• Just as any good work will be claimed by every religion to be inspired by their ideology, the unicorn symbol found in Harappa was also subject to claims by Hindu fanatics that it is a horse as represented in Hinduism. But Iravatham Mahadevan had a reply for them too. ‘During the days of Harappan civilization there were no horses, no carts or chariots to lock the horses to, and no wheel with spokes, to pull a chariot forward. So how do you claim this was a Hindu symbol?’ As expected, the religious fanatics had nothing but silence.

  • The Indus Scripts : Texts, Concordance and Tables’ – a research report released by Iravatham Mahadevan in 1977 – is an important document in this subject. He based this report on the findings of Asko Parpola, a Finnish Indologist. In this report, Iravatham Mahadevan points out the sound similarities between Dravidian language and some of the common words used in the Indus Valley Civilization. For example, let us take the Dravidian word for Fish – ‘Meen’. In the Sindh region, the fish symbol was used quite often. Parpola proposed that this symbol may indicate planets or stars. Iravatham Mahadevan matched this with the tamil word ‘Vinmeen’, which means ‘star’. The symbols fit perfectly in the context when it was replaced with the word ‘Vinmeen’. In Tamil, the planet Venus is also called ‘Venmeen’, which means ‘white star’. Iravatham Mahadevan deciphered the script used to represent the colour white- 2 lines beside a fish symbol. [Note: Till date, there has been no proof that a symbol means so and so. The understandings derived are contextual. Despite being contextual in nature, they are paramount in learning about these ancient cultures. Iravatham Mahadevan’s ‘The Indus Scripts : Texts, Concordance and Tables’ is one such milestone in the Indology and Sindhology]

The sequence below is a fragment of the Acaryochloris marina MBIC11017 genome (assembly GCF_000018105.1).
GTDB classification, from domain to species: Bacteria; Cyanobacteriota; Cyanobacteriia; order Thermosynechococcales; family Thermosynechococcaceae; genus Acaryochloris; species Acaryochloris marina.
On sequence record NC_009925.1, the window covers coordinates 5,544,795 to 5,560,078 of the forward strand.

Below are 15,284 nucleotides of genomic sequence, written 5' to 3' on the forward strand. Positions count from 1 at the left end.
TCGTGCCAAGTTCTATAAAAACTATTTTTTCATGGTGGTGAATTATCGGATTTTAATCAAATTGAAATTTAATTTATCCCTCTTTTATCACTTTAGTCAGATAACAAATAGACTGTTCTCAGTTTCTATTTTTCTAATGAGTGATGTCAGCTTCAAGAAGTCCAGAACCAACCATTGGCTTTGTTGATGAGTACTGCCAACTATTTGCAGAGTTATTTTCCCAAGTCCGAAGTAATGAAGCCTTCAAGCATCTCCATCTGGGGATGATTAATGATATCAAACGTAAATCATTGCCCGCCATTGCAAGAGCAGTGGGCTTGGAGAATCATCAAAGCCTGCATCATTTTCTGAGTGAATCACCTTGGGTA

• The points we have described are just a few of his highlights. His researches and reports show how deep and accurate the facts he collected are. Despite having started full-time research only after the age of 50, his knowledge on the ancient civilizations is something that will baffle even those who have been learning history since childhood. Anytime anyone speaks about the history of our ancient civilizations, Iravatham Mahadevan will be a part of the conversation, by way of the facts he collected and the contributions he has made.